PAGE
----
On Thu, 23 Sep 2010 12:17:18 +0100, R A Brown wrote:

>  That's interesting. Tolkien, in fact, did not like the
>  Gaelic languages and found them ugly. Sindarin owes nothing
>  to them; but it does obviously have a Welsh resonance. But
>  one the ingredients of Sindarin is also Old English, and
>  that seems to be overlooked.

Two good observations.  Tolkien indeed disliked Gaelic, in stark
contrast to Welsh which he loved, as well as Old English.

>  It seems to work like: Sindarin has a Welsh feel; Welsh is
>  Celtic, therefore Sindarin has a Celtic feel.

Seems like that.  Another reason why people tend to attribute
a "Celtic feel" is the "otherworldliness" of Sindarin.  But
Tolkien's Elves have hardly anything to do with Celts (apart
from that one *could* identify them with the Tuatha Dé Danann
of Irish myth); Tolkien's Elvish cultures bear no meaningful
resemblance with real-world Celtic cultures either ancient or

>  It would, in my opinion, have been better if Edward Lhuyd
>  had chosen a more suitable name way back in the 18th
>  century.  But, I guess, whatever name he chose would
>  probably have suffered the same fate as 'Celtic' did during
>  the Romantic movement.


>  Now the name has stuck and any attempt to name this
>  sub-branch of IE differently is doomed to failure.

There are several names of language groups which are equally
questionable.  We have no evidence that the languages usually
named "Tocharian" by linguists had anything to do with the
people who are called _Tocharoi_ in Hellenistic sources; many
scholars now assume that the _Tocharoi_ were in fact an Iranian
people.  Similar problems with "Hittite".  With "Celtic", we
at least know that the people referred to as _Keltoi_ in
ancient sources indeed spoke a language belonging to that

>        One of
>  things that bugs me, however, is the assumption that the
>  peculiarities of the Insular Celtic languages are features
>  of the Celtic sub-branch of IE as a whole. In fact what we
>  know of ancient Gaulish seems to contradict that.

Indeed, indeed!  There is not a shred of evidence for the
existence of any of the Insular Celtic peculiarities (VSO
word order, initial mutations, profusion of spirants from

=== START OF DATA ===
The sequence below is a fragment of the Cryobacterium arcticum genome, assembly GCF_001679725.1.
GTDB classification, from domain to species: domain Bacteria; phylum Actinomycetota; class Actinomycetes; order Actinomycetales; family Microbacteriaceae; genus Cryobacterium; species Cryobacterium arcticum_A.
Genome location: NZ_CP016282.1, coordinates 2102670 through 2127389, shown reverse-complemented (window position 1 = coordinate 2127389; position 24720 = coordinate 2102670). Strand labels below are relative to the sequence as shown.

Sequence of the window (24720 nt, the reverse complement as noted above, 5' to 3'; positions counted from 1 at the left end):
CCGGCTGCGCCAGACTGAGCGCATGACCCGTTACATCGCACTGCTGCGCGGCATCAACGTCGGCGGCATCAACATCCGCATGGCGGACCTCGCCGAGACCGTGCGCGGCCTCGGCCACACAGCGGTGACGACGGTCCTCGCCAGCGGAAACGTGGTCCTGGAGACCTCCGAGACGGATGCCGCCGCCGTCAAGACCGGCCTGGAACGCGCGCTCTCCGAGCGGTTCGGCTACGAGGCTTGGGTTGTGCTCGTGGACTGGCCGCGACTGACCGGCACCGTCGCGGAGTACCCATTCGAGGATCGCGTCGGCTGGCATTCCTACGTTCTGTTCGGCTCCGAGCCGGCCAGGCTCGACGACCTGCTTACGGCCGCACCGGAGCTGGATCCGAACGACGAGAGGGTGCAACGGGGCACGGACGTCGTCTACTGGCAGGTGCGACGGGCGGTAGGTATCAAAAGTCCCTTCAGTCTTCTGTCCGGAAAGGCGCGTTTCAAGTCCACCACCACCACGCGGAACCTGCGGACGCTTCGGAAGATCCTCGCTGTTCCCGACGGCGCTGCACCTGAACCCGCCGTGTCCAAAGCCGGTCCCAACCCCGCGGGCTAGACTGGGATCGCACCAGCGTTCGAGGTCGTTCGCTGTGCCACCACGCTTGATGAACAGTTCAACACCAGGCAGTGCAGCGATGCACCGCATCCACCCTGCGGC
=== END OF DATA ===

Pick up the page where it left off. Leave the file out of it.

the lenition of stops, etc.) in Gaulish, Lepontic or
Celtiberian!  These languages are much more similar to
Latin in their structure than they are to Insular Celtic.

The Continental Celtic language I have under work for the
League of Lost Language shows *nothing* of the typical traits
of an Insular Celtic language.

>  >  What about Lepontic
>  >  and Celtiberian? And there are some that are more
>  >  questionable, but may have some affiliation.
>  Presumably the are members of the same sub-family.

I think the membership of Lepontic and Celtiberian is fairly
well established.  Doubtful candidates are, on the Continental
Celtic side, Lusitanian and Tartessian.  Lusitanian is quite
certainly IE, but whether it is Celtic or not, is controversial.
Tartessian has long been considered a non-IE language, but
recently, the Celticist John T. Koch has proposed a reading of
the 80-something Tartessian inscriptions as Celtic; while I
know too little about the matter to make a profund judgment,
the proposal looks reasonable to me.

On the Insular side, the uncertain member is Pictish, long
considered non-IE, but according to more recent studies,
probably Brythonic.

>  >  Do you think that artifacts made by people who speak a
>  >  language defined as Celtic should not be called Celtic?
>  As the term Celtic is now well established for these
>  languages, there's no point in doing otherwise.

Yes.  The term is established by now, it is brief and handy;
why change it?  All we have to keep in mind is that it is just
a convenient label for a branch of Indo-European, and nothing

>  But I do find it annoying when people write, for example, as
>  though the ancient Brits and ancient Irish felt themselves
>  kindred people sharing a common culture.  It just ain't
>  true.  The ancient Brits experienced the Irish as alien
>  pirates and raiders much like the Saxons.

I once had a book titled "Magie und Mythologie der Kelten" that
was full of esoteric misconceptions about the Celts, and happily
confused Irish, Welsh and Gaulish elements.  I don't know where
I put it, but I don't miss it - it all was utter nonsense.
(At least, the author did *not* claim that the Celts came from
Atlantis, but she claimed that they came from India, which is
hardly better.)

Often, the "Celts" are even identified with the "megalith culture"
(itself a doubtful concept), utterly ignoring the fact that the
megalithic monuments are far too old to have anything to do with
the "Celts".  Some were erected at a time when Indo-European was
just the language of a tribe on the Ukrainian steppe.

And as if all that was not enough, there is also a lot of boohow
about "Celtic Christianity", as if there had been a wiser and more
truthful tradition of Christianity that was stomped out by the
evil Roman church.  In fact, "Celtic Christianity", which of
course was never named that way in its time, was just a branch of
Western Christianity that did some rather peripheral things such
as monks' tonsures or the calculation of Easter dates differently
(but shared the same doctrine and acknowledged the authority of the
Roman pope) - in a time when Western Christianity was much less
homogenous in such matters than it was in later times, and similar
local traditions existed everywhere from the Iberian peninsula to

>  No one in ancient times ever referred to the inhabitants of
>  Britain or Ireland as Celts. It wasn't till the 18th century
>  they were so named - and since then all sorts of nonsense
>  has appeared which Tolkien objected to - and so do I.

And I.

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